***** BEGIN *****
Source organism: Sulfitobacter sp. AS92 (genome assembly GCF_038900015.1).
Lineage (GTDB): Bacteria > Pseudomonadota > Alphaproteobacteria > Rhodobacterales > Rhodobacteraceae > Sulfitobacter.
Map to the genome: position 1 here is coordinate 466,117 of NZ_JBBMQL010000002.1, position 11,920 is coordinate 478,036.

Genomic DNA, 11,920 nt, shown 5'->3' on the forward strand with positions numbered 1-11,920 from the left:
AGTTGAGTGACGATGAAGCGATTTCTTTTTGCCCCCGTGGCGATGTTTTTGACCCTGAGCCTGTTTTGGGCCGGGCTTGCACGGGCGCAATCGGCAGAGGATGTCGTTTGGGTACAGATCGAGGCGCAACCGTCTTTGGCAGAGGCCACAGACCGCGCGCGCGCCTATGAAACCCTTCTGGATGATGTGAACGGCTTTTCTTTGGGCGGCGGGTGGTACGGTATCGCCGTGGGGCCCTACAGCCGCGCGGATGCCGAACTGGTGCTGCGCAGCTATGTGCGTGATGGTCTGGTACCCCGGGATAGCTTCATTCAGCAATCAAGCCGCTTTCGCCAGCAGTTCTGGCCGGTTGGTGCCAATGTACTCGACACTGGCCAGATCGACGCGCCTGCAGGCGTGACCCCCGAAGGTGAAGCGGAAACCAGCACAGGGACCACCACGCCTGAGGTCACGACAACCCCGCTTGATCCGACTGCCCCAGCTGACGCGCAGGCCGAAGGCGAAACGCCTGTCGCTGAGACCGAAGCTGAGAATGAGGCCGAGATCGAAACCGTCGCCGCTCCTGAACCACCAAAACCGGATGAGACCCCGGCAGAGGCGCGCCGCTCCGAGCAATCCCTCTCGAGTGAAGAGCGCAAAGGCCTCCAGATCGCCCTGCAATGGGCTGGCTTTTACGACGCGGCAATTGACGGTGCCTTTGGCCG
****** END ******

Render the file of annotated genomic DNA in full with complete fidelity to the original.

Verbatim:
Source organism: Sulfitobacter sp. AS92 (genome assembly GCF_038900015.1).
Lineage (GTDB): Bacteria > Pseudomonadota > Alphaproteobacteria > Rhodobacterales > Rhodobacteraceae > Sulfitobacter.
Map to the genome: position 1 here is coordinate 466,117 of NZ_JBBMQL010000002.1, position 11,920 is coordinate 478,036.

Genomic DNA, 11,920 nt, shown 5'->3' on the forward strand with positions numbered 1-11,920 from the left:
AGTTGAGTGACGATGAAGCGATTTCTTTTTGCCCCCGTGGCGATGTTTTTGACCCTGAGCCTGTTTTGGGCCGGGCTTGCACGGGCGCAATCGGCAGAGGATGTCGTTTGGGTACAGATCGAGGCGCAACCGTCTTTGGCAGAGGCCACAGACCGCGCGCGCGCCTATGAAACCCTTCTGGATGATGTGAACGGCTTTTCTTTGGGCGGCGGGTGGTACGGTATCGCCGTGGGGCCCTACAGCCGCGCGGATGCCGAACTGGTGCTGCGCAGCTATGTGCGTGATGGTCTGGTACCCCGGGATAGCTTCATTCAGCAATCAAGCCGCTTTCGCCAGCAGTTCTGGCCGGTTGGTGCCAATGTACTCGACACTGGCCAGATCGACGCGCCTGCAGGCGTGACCCCCGAAGGTGAAGCGGAAACCAGCACAGGGACCACCACGCCTGAGGTCACGACAACCCCGCTTGATCCGACTGCCCCAGCTGACGCGCAGGCCGAAGGCGAAACGCCTGTCGCTGAGACCGAAGCTGAGAATGAGGCCGAGATCGAAACCGTCGCCGCTCCTGAACCACCAAAACCGGATGAGACCCCGGCAGAGGCGCGCCGCTCCGAGCAATCCCTCTCGAGTGAAGAGCGCAAAGGCCTCCAGATCGCCCTGCAATGGGCTGGCTTTTACGACGCGGCAATTGACGGTGCCTTTGGCCG